A number of people contacted for this story declined to comment but a person familiar with the workings of D.C. government and political campaigns, said federal investigators are trying to ascertain if Thompson violated local and federal campaign finance laws.
"I'm not saying I know anything ... but there are several questions that have been raised," said the source, who spoke on condition of anonymity.
At present, individuals can donate a maximum of $2,000 to a mayoral candidate, $1,500 to a person running for council chair, $1,000 to an at-large candidate and $500 for a person vying for a council seat. In addition, he explained, each individual and corporation is limited to a contribution of $1,000. If a person owns more than one corporation and also runs an independent limited liability corporation (LLC) which is not a subsidiary of that particular company, that person can contribute according to the number of LLCs, he/she owns. For example, if a person had 25 LLCs, she could contribute $26,000 maximum – as an individual and replicate the sum 25 times as an LLC doing business in the District.
"All of this is legal. They can say bundling is bad or illegal but it's not," the source said. "If someone decides to provide cash to a candidate, or campaign and the campaign converts that to money orders, that's illegal. Or if a person or corporation were to encourage employees through fundraisers to make contributions and they were reimbursed for that, that's not their contribution, but his. If that's proven, it's illegal."
Other scenarios that would raise suspicion is if a campaign contributor provided "a bundle of cash to someone to convert to money orders" using fictitious names or if a person signed other people's names on those money orders, that's illegal.
"These are some of the issues that the feds are probably looking at," the source said. "The mayor has not accounted for all the money orders he received. According to [WUSA Channel 9's] Bruce Johnson, 200-300 money orders were purchased across the street from the Gray headquarters."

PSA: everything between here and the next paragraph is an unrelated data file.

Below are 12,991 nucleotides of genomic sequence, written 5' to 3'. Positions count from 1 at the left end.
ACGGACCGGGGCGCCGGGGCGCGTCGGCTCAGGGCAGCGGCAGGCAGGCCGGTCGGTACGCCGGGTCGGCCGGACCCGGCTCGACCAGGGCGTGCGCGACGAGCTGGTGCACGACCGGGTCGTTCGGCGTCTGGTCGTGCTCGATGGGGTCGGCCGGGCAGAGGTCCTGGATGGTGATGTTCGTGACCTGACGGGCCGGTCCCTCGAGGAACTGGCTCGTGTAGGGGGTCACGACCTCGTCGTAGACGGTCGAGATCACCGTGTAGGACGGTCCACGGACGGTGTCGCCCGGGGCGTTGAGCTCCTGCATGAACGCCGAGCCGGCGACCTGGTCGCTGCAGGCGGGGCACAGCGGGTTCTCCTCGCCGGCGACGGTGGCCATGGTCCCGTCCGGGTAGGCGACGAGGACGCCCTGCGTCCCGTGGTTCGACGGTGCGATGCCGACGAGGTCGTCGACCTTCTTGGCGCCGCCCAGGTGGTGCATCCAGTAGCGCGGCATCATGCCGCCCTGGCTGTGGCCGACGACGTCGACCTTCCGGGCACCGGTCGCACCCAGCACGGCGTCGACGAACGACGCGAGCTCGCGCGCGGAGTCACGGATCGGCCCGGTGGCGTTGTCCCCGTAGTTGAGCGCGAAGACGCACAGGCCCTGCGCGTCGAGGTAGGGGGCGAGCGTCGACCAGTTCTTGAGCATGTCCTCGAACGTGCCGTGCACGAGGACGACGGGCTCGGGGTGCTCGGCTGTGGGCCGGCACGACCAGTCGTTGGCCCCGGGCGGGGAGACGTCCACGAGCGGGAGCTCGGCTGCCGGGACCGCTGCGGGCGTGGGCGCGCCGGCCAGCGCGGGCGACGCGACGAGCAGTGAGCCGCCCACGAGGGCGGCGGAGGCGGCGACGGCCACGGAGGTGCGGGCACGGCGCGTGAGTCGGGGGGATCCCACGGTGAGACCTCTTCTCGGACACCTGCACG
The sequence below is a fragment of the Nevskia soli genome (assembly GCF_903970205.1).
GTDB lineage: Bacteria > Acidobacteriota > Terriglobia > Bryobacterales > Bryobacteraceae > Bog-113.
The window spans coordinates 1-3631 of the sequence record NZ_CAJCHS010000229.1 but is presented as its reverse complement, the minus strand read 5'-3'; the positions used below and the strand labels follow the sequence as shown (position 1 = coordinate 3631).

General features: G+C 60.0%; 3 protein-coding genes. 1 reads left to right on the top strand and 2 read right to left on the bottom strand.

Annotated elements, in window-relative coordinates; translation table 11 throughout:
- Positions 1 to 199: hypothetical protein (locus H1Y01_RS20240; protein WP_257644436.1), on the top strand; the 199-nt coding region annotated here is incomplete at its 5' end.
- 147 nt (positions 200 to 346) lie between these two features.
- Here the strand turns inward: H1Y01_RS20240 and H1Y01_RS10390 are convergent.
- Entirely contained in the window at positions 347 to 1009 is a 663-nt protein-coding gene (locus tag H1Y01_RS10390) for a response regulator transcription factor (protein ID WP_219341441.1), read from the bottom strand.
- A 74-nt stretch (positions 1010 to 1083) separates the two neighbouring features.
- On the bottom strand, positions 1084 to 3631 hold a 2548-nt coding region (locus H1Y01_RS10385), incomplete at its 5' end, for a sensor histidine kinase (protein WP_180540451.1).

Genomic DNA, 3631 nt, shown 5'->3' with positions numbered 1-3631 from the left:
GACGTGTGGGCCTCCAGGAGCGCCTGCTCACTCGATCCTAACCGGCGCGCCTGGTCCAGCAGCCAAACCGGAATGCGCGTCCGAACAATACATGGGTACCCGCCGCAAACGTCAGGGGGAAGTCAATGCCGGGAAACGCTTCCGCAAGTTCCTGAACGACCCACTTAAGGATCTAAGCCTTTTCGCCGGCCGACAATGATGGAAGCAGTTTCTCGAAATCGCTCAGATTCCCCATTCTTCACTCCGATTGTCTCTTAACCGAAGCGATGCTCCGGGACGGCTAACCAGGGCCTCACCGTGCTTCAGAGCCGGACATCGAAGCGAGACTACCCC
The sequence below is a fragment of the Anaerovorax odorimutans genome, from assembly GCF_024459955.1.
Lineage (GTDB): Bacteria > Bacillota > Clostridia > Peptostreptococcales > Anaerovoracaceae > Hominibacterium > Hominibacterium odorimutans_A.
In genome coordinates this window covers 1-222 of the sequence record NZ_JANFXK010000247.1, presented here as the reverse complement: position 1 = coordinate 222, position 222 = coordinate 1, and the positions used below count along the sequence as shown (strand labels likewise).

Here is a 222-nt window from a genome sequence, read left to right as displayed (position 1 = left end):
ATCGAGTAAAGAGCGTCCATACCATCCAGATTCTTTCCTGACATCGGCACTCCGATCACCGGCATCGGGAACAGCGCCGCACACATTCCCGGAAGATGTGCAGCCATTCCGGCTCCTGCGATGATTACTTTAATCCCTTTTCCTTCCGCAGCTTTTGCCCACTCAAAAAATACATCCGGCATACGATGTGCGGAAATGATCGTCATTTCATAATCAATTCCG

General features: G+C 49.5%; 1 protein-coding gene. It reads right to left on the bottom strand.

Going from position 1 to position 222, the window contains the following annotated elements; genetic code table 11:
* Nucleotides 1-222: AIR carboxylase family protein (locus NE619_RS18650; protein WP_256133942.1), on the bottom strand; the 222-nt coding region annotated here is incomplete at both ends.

"What would be the motivation? You're saying that 200 to 300 people decided to contribute and they all bought the money orders at the same place? That's unlikely."
Suspicions are also raised about the actual amount of cash given to the Gray campaign, where it came from, and the sheer volume of money orders.
"It's not illegal to make a contribution by money order. That in and of itself is not illegal," the source said. "But a campaign with an extraordinary number of money orders ..."
This case speaks to the issues that are roiling the Mayor's Office and the D.C. Council about where money is coming from, the lack of transparency regarding campaign contributions, attempts by contributors to give more than the legal allowable limits and the efforts to hide donor identities.
A D.C. resident who follows local politics closely said he's hoping Thompson won't be implicated in any wrongdoing.
"I think what's bothersome is that deep down Jeff is just a big guy and no one wants that big guy taken down," said the man, who also spoke on the condition of anonymity. "D.C. is tiny. You can't do politics in D.C. and not have touched Jeff Thompson. Everyone who did politics in this town crossed paths with Jeff Thompson. People don't want to say anything, it's just a sigh. People think he's an upstanding guy. It's like the patriarch is hurt. He may have exceeded legal limits; that's just fines."
The 40-year-old man said as Council members effect the various ethics and campaign finance rules, all it does is tighten the noose on black elected officials who don't have as wide a pool of potential donors. He said people he knows see Gray and Council Chairman Kwame Brown "hemmed up" and they hope Thompson doesn't find himself in the same position.
"It's a bummer. I was happy that a black man was able to go so hard. It's disheartening. People relished that Jeff had the power he did. Jeff had the money; they're just saying whether he handled the money right or not."
The man said he hates the witch-hunt quality of the allegations, adding that he hoped the media would give Thompson a fair shake. He also blamed Sulaimon Brown for the city's political unrest.
"People like Sulaimon don't get to bring down people," he said of the former mayoral candidate whose allegations opened a number of investigations against Gray. "He's running a train wreck through a lot of folks. I don't want people to get a pass, but you have to come to the party with clean hands."
Bazilio said he has gotten no indication from federal investigators about when the probe will end. In the meantime, he said, the company will stay focused on its mission.
"We have 29 years of success providing top-quality service nationally and internationally," Bazilio said. "This story is centered on D.C. Should the story not be told that the firm has been helping the L.A. Metro for 14 years protecting how their money is spent? Or our work on the African continent to check these governments' financial systems so that money and aid from the U.S. government will be secure?"
"Our staff is tough. We recruit employees who are tough because the clients are tough. They are handling this well. They know the significance. They are as frustrated as I am when they see only a part of the story being told. They built the place, they are fiercely loyal and they understand. They don't expect these blips to affect their careers in the firm."